Vault lights


Oakland’s older districts feature remnants of pre-electric technology known as vault lights. They were invented around 1850 as a way to bring daylight into vaults, or basements that extend beneath the sidewalk, by means of thick glass disks mounted in cast-iron frames. In the late 1800s, with the spread of reliable Portland cement, reinforced concrete replaced cast iron. Oakland has examples of both types.

The photo above shows what’s probably Oakland’s largest continuous set of vault lights, in front of the Jefferson Court apartment building at 581 18th Street. It goes all the way to Jefferson Street, about 120 feet. Each piece of glass is actually a block with a prism on the bottom, which bounces and spreads the light sideways into the underlying space. See a quick introduction at

The glass turns purple after decades of exposure to sunlight as a result of manganese in the formula, used as a clarifier. About 100 years ago manganese was replaced by selenium, and today’s glass doesn’t turn purple. (In case you need a fresh dose of outrage, look up the scandal of antique glass being garishly tinted using UV lamps.)

Here’s the only example I’ve found of a cast-iron vault light, on Telegraph near 19th Street. The ventilating panel reads, “W.L.PATD.SF.JUNE,16.1874”. The clear glass may be a later replacement of the round glass prisms.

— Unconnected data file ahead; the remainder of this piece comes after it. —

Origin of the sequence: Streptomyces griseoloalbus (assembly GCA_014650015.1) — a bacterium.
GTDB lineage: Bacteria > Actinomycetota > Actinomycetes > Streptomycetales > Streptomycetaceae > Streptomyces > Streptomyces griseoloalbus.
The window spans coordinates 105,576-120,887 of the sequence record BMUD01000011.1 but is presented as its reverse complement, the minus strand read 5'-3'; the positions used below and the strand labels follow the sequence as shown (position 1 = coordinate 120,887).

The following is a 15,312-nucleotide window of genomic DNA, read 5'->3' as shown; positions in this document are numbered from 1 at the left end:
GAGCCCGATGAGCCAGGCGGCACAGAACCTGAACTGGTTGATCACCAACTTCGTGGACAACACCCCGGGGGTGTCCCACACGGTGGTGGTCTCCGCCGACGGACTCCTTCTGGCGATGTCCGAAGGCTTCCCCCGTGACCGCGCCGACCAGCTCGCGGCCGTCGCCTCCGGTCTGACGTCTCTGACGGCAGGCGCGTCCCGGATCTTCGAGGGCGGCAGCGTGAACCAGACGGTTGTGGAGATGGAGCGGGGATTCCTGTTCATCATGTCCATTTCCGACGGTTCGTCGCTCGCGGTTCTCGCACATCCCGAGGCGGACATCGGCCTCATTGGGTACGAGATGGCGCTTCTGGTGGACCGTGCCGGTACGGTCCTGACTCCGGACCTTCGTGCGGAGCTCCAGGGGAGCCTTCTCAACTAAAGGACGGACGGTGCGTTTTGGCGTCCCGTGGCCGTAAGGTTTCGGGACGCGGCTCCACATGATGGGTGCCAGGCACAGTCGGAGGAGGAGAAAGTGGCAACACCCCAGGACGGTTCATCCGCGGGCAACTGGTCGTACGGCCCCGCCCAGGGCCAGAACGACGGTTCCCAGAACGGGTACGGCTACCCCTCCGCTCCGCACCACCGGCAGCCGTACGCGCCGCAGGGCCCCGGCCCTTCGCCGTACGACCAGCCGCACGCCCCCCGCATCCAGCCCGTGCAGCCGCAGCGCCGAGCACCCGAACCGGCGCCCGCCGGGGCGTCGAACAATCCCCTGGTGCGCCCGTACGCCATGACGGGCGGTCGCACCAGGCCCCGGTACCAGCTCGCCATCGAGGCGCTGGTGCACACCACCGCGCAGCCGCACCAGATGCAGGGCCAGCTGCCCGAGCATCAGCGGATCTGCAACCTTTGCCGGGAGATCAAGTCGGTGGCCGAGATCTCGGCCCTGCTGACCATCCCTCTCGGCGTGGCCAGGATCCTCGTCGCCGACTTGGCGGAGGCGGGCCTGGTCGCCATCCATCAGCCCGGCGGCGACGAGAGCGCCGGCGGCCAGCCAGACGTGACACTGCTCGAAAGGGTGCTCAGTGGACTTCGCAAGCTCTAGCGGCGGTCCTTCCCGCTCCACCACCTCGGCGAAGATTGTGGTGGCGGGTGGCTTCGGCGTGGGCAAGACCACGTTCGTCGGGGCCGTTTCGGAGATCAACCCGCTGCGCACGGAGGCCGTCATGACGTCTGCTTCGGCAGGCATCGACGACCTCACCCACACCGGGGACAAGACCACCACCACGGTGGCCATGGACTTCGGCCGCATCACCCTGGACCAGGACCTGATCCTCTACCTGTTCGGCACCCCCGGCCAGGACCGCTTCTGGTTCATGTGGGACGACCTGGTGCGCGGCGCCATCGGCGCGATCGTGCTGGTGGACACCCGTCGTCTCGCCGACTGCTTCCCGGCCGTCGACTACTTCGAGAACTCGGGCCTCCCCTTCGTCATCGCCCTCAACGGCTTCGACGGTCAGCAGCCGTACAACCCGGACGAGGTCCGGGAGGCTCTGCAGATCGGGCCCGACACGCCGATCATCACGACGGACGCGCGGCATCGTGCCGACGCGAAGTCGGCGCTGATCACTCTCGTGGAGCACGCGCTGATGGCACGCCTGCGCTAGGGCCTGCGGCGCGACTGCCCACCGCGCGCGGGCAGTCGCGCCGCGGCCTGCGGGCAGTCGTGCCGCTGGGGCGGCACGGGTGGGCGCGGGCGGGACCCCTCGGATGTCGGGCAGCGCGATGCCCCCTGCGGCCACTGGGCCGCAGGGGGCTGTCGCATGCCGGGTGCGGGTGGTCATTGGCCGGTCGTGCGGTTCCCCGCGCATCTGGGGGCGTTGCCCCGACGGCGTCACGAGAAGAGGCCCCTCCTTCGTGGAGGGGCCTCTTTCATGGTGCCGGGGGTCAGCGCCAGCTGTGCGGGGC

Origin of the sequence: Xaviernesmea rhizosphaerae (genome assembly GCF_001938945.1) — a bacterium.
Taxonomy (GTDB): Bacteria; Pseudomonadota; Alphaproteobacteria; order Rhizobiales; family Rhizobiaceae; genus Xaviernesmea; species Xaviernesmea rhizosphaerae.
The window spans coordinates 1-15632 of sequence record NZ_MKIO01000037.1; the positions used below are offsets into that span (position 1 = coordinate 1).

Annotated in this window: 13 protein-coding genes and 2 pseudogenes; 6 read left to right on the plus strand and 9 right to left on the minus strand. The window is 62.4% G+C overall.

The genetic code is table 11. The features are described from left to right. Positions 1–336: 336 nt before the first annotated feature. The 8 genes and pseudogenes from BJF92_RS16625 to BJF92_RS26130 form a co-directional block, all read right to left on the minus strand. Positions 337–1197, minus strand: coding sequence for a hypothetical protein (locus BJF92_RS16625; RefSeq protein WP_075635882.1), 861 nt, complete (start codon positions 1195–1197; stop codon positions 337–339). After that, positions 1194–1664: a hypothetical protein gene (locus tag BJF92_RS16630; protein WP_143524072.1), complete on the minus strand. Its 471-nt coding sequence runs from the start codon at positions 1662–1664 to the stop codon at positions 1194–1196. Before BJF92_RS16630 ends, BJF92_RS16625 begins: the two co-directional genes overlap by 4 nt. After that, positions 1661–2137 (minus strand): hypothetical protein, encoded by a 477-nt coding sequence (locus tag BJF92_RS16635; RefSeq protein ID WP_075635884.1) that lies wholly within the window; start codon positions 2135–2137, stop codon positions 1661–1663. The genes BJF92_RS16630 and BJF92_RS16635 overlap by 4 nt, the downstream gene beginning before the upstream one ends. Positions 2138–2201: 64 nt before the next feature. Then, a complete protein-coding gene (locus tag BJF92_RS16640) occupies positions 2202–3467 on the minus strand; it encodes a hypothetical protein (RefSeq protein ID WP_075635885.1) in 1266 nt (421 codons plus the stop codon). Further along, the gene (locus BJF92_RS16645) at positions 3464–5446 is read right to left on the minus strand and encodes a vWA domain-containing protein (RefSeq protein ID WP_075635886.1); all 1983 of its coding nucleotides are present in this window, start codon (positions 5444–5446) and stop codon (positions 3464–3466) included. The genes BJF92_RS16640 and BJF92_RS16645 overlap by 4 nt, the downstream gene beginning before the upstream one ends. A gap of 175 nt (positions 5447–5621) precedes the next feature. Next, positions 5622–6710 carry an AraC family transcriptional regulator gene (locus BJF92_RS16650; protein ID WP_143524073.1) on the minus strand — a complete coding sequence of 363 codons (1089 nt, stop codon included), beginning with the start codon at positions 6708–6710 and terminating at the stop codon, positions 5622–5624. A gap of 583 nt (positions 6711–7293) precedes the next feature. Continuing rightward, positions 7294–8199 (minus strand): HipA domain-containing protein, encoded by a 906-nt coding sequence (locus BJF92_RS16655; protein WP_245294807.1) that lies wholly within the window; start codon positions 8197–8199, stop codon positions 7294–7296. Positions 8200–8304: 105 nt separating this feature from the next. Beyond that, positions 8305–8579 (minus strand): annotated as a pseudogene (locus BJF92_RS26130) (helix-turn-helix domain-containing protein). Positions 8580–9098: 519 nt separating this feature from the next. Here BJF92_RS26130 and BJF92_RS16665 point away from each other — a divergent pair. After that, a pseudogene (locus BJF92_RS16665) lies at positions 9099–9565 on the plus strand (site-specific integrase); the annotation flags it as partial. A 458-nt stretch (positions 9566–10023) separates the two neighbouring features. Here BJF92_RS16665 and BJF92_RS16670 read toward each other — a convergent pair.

The Haley Law Office building at San Pablo and 16th has a fine set of vault lights. I’ve walked past at night and seen the cellar lights shining up through them.


Here’s a better look at a nearly pristine set, on Telegraph near 19th. This one has the name of P. H. Jackson & Co. of San Francisco, which I’ve mentioned in my two previous posts. The plate gives their address as “418 Bryant St.”


The Carles Apartments building, on Jefferson at 10th, has handsome vault lights along its whole frontage. I don’t know the manufacturer.


Finally we have this set on 8th Street at Washington, which stands out for its large, square glass blocks. Presumably designing a set that combines maximum light and adequate strength involves careful tradeoffs. The maker was “Henry Haustein 1866 Howard St. S.F.” The 1899 San Francisco business directory lists him as “manufacturer of sidewalk lights, 1832 Howard.”


So, are these old features hopelessly ruined? Not at all! The National Park Service has a nice restoration case study from New York City, where 19th-century street tech is still abundant.

2 Responses to “Vault lights”

  1. Our Oakland Says:

    On an OHA walk a couple of years ago, the guide said the purpled glass was pre-WWI from Germany. With the outbreak of the war, the supply was cut off. Obviously some may have been already in the production stream and installed later, but pre-WWI is a good general guess for the age of any of the purpled glass.

    The Cogswell monument in Mountain View Cemetery has some purpled glass at the top–you can see it if the light is right.

  2. Justin Crooks Says:

    Replacement pavement lights or vault lights,
    Repairs and maintenance service.

    The Pavement Light Company

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